How many ways can you make a smoked salmon sandwich? It turns out there are many – or so my search on Tastespotting revealed. Tastespotting is pure visual food pornography – some awesome photos of really great food with popularity driven by the online food community. We love it and have had a few of our own creations featured there. Sometimes I am just starved for inspiration. When we first started this ambitious blog, I thought coming up with 100 sandwiches would be itself an epic feat. Now as we approach the 200 sandwich mark, I marvel at some of the creations that we have come up with. Anders’ Big Bad Wolf Burger is one such marvel. As you can imagine, with this many sandwiches behind us, it becomes increasingly difficult to come up with a creative (and postable) sandwich. When those moments happen, I turn to the Internet. Today it was Draganabakes by way of a photo on Tastespotting. That recipe included a shallot mayonnaise. With the abundance of cilantro from my last run to the grocery store, I decided to whip up some cilantro mayonnaise instead.
Living close to Mexico means there is a constant influx of great Mexican cuisine. Carne Asada is one of those things that are very popular in San Diego, and it is essentially a long slice of skirt of flank steak, usually marinated or rubbed, and then grilled. It is fantastic when done right. Wendie got us a couple of these steaks, and of course I had to go make a sandwich out of them. I opted to add some ‘green stuff’ from the local farmers market on the bread. We call it ‘green stuff’ because we don’t really know what it is, but the guy that sells it swears by it. It tastes a bit like spicy tabbouleh without the couscous. In any case, substitute with pesto and all shall be well. The greens on top are called “micro greens’ and are also from the farmers market. These taste very lemony, and I wish we had more precise name for them, but alas, ‘micro greens’ it is.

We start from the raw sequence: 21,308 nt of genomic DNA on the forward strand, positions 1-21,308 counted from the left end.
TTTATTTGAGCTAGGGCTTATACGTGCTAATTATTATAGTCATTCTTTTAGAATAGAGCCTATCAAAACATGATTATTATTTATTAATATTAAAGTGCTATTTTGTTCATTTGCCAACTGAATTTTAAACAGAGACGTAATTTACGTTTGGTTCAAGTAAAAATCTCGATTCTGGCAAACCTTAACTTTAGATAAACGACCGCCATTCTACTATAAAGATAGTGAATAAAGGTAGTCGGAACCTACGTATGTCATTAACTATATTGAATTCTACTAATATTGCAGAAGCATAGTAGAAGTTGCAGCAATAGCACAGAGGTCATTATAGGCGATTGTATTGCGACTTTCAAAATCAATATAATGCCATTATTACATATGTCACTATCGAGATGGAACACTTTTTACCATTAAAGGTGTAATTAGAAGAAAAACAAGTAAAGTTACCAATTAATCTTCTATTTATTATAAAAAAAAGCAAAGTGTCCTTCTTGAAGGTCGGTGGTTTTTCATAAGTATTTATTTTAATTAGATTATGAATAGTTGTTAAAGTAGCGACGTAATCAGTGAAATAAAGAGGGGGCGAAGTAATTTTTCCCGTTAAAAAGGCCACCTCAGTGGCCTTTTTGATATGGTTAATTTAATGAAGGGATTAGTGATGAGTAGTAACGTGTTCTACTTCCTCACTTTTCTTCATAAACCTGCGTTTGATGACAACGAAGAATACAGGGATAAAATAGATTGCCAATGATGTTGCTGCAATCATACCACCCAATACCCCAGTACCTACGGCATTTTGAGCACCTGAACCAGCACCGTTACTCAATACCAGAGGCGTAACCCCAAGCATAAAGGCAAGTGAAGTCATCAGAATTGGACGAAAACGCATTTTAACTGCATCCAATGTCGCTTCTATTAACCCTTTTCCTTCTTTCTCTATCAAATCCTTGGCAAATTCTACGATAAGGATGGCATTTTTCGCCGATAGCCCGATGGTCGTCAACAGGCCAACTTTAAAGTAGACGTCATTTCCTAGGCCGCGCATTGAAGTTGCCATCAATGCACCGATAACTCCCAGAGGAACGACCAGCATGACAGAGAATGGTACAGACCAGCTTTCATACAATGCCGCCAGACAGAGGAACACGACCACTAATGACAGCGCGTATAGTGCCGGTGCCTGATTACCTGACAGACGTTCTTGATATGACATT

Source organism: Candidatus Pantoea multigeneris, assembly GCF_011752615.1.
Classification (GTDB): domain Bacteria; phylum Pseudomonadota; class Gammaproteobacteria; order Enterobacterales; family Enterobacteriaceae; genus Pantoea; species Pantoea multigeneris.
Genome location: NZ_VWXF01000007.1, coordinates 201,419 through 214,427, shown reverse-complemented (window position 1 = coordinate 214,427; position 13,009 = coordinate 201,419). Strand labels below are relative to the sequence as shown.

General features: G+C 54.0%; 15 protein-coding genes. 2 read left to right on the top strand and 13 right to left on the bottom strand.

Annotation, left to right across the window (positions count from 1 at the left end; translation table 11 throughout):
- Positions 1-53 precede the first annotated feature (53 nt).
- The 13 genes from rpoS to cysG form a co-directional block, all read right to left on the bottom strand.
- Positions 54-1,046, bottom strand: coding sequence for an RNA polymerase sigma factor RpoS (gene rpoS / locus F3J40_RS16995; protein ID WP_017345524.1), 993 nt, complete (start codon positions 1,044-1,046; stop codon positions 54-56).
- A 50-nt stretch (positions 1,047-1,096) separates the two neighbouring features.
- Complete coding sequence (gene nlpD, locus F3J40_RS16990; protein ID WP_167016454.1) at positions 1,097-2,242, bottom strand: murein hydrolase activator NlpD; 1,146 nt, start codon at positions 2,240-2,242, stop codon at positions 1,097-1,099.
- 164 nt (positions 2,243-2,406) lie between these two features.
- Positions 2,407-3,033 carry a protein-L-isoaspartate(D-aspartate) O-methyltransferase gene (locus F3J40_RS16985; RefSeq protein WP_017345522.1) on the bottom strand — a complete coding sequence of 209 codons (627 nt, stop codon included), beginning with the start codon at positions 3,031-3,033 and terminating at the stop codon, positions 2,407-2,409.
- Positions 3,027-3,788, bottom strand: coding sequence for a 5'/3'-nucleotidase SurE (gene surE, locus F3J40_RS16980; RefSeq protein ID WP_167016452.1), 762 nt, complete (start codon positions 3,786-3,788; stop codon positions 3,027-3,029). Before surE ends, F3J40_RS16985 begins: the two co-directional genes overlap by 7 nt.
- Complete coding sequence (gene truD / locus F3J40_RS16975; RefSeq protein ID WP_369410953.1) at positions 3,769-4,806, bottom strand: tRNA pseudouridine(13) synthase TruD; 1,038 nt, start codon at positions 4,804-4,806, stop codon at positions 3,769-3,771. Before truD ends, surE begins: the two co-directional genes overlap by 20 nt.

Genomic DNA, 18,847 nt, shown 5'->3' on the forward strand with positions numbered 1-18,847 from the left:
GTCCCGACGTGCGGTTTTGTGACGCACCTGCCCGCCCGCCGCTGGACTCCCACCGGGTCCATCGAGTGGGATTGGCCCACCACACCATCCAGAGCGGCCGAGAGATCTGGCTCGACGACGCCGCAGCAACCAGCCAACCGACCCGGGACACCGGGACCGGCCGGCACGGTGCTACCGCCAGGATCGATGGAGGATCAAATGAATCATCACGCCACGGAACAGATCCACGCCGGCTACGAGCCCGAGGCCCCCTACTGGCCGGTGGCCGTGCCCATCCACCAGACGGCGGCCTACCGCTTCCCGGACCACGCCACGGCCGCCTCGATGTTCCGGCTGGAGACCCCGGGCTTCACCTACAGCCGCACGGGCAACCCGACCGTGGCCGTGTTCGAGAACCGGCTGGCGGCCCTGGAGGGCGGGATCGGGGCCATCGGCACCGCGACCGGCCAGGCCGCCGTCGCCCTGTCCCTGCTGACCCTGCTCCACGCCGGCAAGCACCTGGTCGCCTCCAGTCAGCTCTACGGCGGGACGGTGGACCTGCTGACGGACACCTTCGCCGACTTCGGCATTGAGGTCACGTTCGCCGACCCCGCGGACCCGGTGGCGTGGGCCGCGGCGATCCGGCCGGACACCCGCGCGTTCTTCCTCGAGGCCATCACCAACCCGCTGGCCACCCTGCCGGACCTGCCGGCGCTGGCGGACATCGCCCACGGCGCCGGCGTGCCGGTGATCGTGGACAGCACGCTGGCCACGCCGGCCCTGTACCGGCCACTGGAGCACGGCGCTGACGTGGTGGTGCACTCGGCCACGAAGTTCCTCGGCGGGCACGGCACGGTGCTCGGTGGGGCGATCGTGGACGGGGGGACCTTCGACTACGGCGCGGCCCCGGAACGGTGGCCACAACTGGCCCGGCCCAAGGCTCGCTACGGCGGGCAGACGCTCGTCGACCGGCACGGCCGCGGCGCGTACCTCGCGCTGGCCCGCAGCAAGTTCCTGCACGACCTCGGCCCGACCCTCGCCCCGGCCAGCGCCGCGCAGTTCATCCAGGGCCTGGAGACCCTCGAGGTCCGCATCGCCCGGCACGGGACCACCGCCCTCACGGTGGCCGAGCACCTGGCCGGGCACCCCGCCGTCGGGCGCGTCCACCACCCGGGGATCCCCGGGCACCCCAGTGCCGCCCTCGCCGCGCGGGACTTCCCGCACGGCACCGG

This is what we call a ‘lazy’ sandwich. After a long day at work, we were too tired to cut the bread, so two sandwiches became one. On the left some smoked mackerel imported from Denmark. Danes are very good at smoking fish, and have quite a reputation for smoked herring, smoked cod roe and smoked mackerel. On the right, a simple smoked salmon with avocado sandwich. Quick dinner, simple to make, and very good. The bread is a pane siciliano that we made over the weekend, and which turned out unexpectedly flat (although well tasting). Perhaps not our most exciting sandwich, but still… good.
So many things have happened the last month, it’s hard to recap it all in one sandwich post… Let’s see… We got married and had a wonderful ceremony and party in our own back yard (fixed up for the occasion) with Anders’ sister Birgit as the Deputy Marriage Commissioner (for a day). What a fantastic day it was, lots of friends, family and food, but alas, no sandwiches. It turns out after much thinking that teaching everyone to make sandwiches would be too much work, as would assembling any great sandwich for 70 people. Instead we opted for Phil’s BBQ and some of our own appetizers. The sandwich below is pre-wedding, from back in March when we still had time to do daily sandwiches, and had a kitchen to do them in. It’s a wonderful turkey sandwich with a great old Rembrandt Gouda Cheese on top, and a chili-sauce kick to it.